The Enduring Power of “It’s a Wonderful Life”

Much like its protagonist, It’s a Wonderful Life was a financial failure in its day. Today it is probably one of the ten most well-known American films of all time. There’s an interesting story behind that, too. Frank Capra’s film was apparently the beneficiary of a clerical error that prevented the renewal of its studio copyright in 1974. In the next few years, television networks aired the film repeatedly, especially around the Christmas season. What had heretofore been a relatively obscure piece of Capra and star Jimmy Stewart’s filmography was suddenly a seasonal tradition for thousands of people. Nowadays it is difficult to imagine Christmas without It’s a Wonderful Life, but barring a mere typo, many of us might never have heard of it.

Doesn’t that story remind you of George Bailey? The film opens with the sound of many voices praying for George, including urgent prayers from his wife and children. We find out later that George is on the brink of despair and possibly suicide. Why? The short answer is that his uncle and business partner lost thousands of dollars of the Bailey Building and Loan’s funds. The real answer is that George thinks his entire life has been misplaced capital, a waste of ambition and heart that began the night he gave up college to save his father’s business and his hometown from the greedy millionaire Mr. Potter (played to perfection by Lionel Barrymore).

George is an adventurer and an intellect. As a boy working after school at Mr. Gower’s ice cream parlor, he boasts to the local girls that he reads National Geographic and knows where coconuts come from. He’s going to see the world, he says; “just wait and see.” He says the same thing years later to the beautiful Mary (Donna Reed, effortlessly delivering the film’s most important performance) in one of the most perfectly written scenes of romantic cinema: “Mary, I know what I’m going to do tomorrow, and next year, and the year after that. I’m shaking the dust of this crummy old town and I’m going to see the world!” The two are in love, but she’s the only one who knows it yet. Their first kiss (a chaste kiss that was nonetheless so passionate that the studios expressed concerns) follows an argument in which George vows to never be domesticated. The next scene is, of course, their wedding. “Just wait and see.”

Man’s greatest fear is not death but irrelevance. As the years pass, George fears he is becoming irrelevant. Capra and Stewart make George’s fears more corporeal by keeping them subtle and implied rather than monologued out. Potter, annoyed by George’s success, offers him a lucrative job that sorely tempts him. Remembering his father and his principles, he angrily rejects it, and then slowly walks home and wonders whether he made the right decision. I think this is a turning point for him. It’s the first time he realizes things could have been different. It’s not that he doesn’t have enough love (Mary tenderly tells him in this scene that she’s pregnant), it’s that he feels unworthy of the love he has.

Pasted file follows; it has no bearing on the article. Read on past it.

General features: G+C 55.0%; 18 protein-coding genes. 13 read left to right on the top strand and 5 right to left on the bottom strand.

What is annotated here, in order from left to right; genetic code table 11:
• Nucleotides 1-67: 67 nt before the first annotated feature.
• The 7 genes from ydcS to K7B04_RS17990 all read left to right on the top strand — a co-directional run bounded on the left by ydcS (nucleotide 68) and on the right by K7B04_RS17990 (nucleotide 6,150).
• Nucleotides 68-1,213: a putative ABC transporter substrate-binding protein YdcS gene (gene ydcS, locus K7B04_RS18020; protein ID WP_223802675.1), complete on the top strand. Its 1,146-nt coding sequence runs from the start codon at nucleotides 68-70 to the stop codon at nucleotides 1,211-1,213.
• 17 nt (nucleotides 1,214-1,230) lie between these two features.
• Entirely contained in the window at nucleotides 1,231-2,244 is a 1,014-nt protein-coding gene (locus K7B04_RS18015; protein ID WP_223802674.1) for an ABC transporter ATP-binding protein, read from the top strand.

Though universal, I believe these themes particularly resonate with men. It’s not for nothing that Jimmy Stewart, cinema’s premiere “common man,” was cast as George and has since made the role unimaginable in the hands of another. It’s also not for nothing that It’s a Wonderful Life released in 1946, right as thousands of American men were returning home from Europe wondering how and why to reassemble their lives.

The bottom finally falls out after George realizes he is facing criminal charges for the misplaced money (he won’t allow his uncle to be held responsible). Drunk and desperate, he drives to a bridge and is prepared to kill himself and advance his family a $10,000 life insurance policy when another man falls in and cries for help. You know what happens next. Clarence Oddbody  (Henry Travers in one of his final roles) is film’s most famous guardian angel, and he gives George a “great gift: A chance to see what the world would be like without you.” But what happens in the film’s final act is only partially about why George is valuable to the world. It’s more about why the people and places in George’s life are valuable to him. That’s why Clarence leaves him a message in the film’s final scene: “No man is a failure who has friends.”

It’s a Wonderful Life gets our eyes moist every Christmas because it speaks to something elemental in our human nature: The tendency to evaluate our lives based on something other than love. We classify ourselves and others as “successes” and “failures” based on hundreds of criteria. Thus, our lives are tangled knots of complication and misery, when we could be remembering that our Lord summed up the entire Law and Prophets with these words: “Love the Lord your God with all your heart, soul, strength, and mind, and love your neighbor as yourself.” The measure of success in eternity is love for God and love for neighbor. The small kingdoms that we build up are sandcastles, washed away at high tide to our grief and frustration but unable to ballast our lives with meaning.

Capra loved stories about small people who meant something (Mr. Smith Goes to Washington, Mr. Deeds). It’s a Wonderful Life is a tale about a small person who meant something to other small people. The film works on every level because it is warm and human, not epic or philosophical. In a lesser film, Clarence the angel would have been a major character, chortling life lessons to George and to us. Clarence is not a deus ex machina though; he is there to meekly point out what’s been in plain sight the whole time. That’s how life works. Rarely do we grow by learning something new. Most of the time, it’s by relearning something we forgot.

(Postscript: Do not for any reason view the colorized version of It’s a Wonderful Life.)

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